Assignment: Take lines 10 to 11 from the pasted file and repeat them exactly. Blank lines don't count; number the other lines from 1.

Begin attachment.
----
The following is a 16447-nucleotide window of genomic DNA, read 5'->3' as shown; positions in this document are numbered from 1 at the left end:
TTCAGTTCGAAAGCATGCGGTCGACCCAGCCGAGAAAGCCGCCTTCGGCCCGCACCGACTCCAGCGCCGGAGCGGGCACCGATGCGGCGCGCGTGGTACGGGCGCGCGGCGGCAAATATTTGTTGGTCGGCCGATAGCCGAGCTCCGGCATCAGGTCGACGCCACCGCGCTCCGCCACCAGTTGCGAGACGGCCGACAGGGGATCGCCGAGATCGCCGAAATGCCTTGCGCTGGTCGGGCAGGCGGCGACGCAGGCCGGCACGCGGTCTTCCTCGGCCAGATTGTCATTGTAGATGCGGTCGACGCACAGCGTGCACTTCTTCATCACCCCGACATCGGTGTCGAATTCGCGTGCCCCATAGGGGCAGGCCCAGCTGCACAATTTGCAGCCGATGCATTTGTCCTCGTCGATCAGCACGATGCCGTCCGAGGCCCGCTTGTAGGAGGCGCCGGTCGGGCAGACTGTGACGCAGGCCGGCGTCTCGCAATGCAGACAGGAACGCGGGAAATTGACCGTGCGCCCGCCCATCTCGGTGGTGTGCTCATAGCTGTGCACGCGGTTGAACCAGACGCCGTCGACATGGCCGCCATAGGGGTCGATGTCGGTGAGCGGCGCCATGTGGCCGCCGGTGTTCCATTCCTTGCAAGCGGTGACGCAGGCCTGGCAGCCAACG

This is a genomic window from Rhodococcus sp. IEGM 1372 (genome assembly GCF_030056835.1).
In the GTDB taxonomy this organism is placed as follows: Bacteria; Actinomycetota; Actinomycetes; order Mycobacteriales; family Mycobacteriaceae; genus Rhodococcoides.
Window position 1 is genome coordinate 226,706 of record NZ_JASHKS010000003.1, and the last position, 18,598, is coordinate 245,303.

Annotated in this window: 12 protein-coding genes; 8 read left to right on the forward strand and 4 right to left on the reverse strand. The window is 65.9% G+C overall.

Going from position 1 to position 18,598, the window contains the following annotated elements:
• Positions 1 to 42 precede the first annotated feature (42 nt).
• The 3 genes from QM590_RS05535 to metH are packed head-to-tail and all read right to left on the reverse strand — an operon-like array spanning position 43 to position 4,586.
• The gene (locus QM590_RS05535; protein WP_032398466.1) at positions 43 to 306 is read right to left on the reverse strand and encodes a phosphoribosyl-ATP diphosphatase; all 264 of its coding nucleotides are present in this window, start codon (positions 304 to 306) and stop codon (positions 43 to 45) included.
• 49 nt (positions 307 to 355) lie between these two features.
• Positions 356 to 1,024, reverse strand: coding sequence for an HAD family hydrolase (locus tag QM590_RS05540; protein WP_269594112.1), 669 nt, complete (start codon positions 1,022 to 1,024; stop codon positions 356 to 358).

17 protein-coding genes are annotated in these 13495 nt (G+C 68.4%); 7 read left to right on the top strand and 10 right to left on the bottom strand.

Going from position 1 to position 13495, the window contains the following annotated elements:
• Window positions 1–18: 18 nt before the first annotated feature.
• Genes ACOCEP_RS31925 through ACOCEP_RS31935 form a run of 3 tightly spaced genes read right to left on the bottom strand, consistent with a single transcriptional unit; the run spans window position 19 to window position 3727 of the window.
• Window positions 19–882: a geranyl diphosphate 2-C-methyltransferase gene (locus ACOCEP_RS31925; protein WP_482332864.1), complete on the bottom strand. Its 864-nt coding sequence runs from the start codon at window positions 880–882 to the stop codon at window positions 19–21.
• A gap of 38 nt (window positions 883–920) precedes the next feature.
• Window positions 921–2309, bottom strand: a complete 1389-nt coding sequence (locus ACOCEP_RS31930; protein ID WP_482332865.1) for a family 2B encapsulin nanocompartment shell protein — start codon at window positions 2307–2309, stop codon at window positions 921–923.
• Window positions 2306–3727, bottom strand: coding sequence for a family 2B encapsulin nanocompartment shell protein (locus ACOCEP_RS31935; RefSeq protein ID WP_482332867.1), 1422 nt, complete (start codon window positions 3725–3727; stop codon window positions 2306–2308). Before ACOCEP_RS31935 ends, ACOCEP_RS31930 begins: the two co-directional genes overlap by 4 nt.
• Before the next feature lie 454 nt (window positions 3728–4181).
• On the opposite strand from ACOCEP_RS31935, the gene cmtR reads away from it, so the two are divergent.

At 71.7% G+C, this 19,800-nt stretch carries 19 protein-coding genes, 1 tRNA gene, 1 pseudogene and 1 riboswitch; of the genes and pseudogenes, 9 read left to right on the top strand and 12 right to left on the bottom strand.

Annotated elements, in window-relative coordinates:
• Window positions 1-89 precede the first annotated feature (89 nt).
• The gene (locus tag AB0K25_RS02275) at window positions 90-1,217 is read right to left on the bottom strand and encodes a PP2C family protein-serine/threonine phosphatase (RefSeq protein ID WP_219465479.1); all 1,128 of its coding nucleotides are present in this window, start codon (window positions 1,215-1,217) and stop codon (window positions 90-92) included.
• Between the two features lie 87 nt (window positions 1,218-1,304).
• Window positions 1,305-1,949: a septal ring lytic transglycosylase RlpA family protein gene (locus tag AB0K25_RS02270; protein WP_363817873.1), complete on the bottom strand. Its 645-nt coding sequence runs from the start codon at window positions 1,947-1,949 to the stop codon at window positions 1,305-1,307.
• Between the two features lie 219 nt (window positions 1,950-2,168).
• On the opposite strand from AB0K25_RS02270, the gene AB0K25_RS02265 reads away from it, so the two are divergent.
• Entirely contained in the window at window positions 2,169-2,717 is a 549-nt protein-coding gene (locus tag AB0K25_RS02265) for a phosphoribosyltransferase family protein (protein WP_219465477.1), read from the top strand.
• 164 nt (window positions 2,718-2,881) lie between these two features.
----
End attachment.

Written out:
• The gene (locus QM590_RS05535; protein WP_032398466.1) at positions 43 to 306 is read right to left on the reverse strand and encodes a phosphoribosyl-ATP diphosphatase; all 264 of its coding nucleotides are present in this window, start codon (positions 304 to 306) and stop codon (positions 43 to 45) included.
• 49 nt (positions 307 to 355) lie between these two features.